3.3. Participant Characteristics

This review summarized data from 983 participants (n-DMI = 494, n-control = 489). Sample sizes varied from 24 to 134 participants per study. Participants enrolled in the primary studies had an average age of 71 years. The average percentage of female participants in the reported samples was 82.3 %. Four studies (29%) included female participants only. Nine studies (64%) recruited healthy older adults; one study included age-related health conditions [67]. The remaining four studies (28%) investigated participants with a confirmed diagnosis of MCI [72,73,75,78]. None of the primary studies explicitly investigated older adults with SCD. Five studies (36%) provided information on education in years with an average of 11 years of education.
Overall, it was reported that included participants neither had the experience of dance nor engaged in similar activities before starting the trial. Of note, 10 studies (71%) reported specific assessments of activity levels or whether participants regularly engaged in physical exercise prior to intervention. Five studies (36%) examined a sample defined as inactive [71] or (moderately) sedentary [66,73,75,80], whereas two studies examined participants with an active lifestyle prior to intervention [69,77].

3.4. Intervention Characteristics

3.4.1. Intervention Type/Types of DMI

A comprehensive overview of the intervention characteristics is provided in the Supplementary Material. Types of DMI varied across the studies. Six studies (43%) included standard or traditional dance (e.g., ballroom dance, folkloric dance) [66,73,74,77,78,79]. Three studies (21%) reported aerobic dance [70,72,75]. Five studies (36%) were characterized as evaluating creative arts therapies [33]. Those included interventions designed according to the standards of the American Dance Therapy Association [71,81] and a creative dance program [76]. Hars and colleagues [67] employed eurythmy to apply multi-task practices to piano music and Liao and colleagues [69] used Tai-Chi movements combined with music.

3.4.2. Intervention Period, Duration and Frequency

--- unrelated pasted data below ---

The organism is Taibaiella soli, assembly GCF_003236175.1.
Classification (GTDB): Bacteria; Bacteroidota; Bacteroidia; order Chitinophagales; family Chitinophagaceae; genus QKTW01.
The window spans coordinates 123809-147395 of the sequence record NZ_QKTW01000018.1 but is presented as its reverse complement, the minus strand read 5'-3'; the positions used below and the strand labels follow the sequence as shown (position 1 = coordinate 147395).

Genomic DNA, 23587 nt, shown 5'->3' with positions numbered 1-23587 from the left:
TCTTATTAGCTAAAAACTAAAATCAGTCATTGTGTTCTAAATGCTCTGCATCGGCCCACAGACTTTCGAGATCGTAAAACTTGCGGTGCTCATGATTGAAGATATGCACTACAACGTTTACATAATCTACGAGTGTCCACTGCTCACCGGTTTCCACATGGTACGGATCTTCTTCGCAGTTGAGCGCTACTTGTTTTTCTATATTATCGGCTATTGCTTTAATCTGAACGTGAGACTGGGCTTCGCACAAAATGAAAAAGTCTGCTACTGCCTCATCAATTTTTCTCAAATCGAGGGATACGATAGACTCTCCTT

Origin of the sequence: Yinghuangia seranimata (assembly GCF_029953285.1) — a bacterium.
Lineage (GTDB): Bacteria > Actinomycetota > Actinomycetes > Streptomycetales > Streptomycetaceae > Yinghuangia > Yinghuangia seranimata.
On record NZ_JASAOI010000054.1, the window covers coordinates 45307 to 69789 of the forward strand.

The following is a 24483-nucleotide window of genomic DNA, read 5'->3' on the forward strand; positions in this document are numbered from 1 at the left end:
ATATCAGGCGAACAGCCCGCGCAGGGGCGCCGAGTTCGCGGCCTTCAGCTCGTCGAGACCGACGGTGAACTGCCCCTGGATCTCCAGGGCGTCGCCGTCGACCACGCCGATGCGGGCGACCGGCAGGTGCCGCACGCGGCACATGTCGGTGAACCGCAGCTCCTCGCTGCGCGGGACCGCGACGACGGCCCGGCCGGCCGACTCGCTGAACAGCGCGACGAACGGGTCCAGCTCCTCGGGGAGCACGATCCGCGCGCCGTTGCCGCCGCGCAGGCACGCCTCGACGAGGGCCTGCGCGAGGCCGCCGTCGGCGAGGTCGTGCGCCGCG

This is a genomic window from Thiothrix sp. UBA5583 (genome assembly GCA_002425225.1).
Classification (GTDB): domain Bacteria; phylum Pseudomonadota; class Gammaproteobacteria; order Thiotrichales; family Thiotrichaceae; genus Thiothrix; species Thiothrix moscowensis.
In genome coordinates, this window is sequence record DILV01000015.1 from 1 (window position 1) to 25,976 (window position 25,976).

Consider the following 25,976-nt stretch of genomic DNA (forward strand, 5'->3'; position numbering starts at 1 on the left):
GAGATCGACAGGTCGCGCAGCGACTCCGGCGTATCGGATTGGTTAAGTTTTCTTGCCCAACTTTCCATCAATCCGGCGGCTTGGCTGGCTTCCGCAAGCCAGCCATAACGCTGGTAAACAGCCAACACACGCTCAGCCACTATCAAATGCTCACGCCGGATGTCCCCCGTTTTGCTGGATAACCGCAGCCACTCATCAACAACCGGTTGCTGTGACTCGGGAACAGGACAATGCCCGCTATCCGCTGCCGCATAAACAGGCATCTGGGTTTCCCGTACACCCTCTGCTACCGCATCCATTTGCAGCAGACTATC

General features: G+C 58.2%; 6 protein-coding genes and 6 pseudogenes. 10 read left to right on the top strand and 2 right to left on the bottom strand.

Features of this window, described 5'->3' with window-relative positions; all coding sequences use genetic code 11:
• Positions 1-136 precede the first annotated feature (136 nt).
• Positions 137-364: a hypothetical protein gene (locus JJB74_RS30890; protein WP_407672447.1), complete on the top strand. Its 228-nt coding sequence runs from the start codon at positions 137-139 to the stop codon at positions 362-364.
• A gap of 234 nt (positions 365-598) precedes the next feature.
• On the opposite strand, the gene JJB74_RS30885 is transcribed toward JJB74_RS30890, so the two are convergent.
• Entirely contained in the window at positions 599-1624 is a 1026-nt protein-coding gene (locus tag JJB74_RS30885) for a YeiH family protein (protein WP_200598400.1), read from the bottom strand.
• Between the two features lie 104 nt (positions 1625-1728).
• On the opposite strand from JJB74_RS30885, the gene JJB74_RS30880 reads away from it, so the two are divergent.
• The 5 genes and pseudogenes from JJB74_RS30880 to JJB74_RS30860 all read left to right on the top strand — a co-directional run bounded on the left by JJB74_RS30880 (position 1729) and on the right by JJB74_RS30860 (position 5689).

The median intervention duration was 12 weeks (range: 6 to 40 weeks). Ten studies (71%) had a length of 16 weeks or below [66,69,70,71,72,74,75,77,79,80]. Four studies (28%) were conducted over 18 weeks or more [67,73,76,78]. Frequencies of DMI sessions varied from once per week to five times per week, while individual session durations lasted from 35 to 120 min. The training dose ranged from a minimum of ten DMI sessions with 45 minutes’ duration [74] to a maximum dose of 80 sessions of 60 min [78].
Across studies, the structure of all DMI sessions comprised a warm-up, followed by the training phase and, subsequently, a cool-down or stretching phase. Notably, one study [77] required participants to walk for approximately 30 min twice a week in addition to the DMI. Information regarding the intensity of DMI sessions was presented in seven studies (50%). Three studies (21%) had low intensity [70,73,80], and four had (28%) moderate intensity sessions [69,72,75,79]. One study ensured that the target intensity was achieved by measuring the individual heart rates during training [72].

3.4.3. Intervention Setting

All studies performed DMI in a group setting. In three studies (21%), the DMI was designed to encourage social interaction between pairs or group members [66,76,77]. For the remaining interventions, each person performed the exercises individually. Eight studies (57%) were conducted at local healthcare centers, hospitals or similar public facilities. One DMI took place in an outdoor setting [73]. Most of the interventions (k = 11; 79%) were led by a certified or experienced (dance) instructor or a facilitator specially trained for the DMI program. Three studies (21%) [69,79,81] did not provide information on instructor/facilitator qualifications.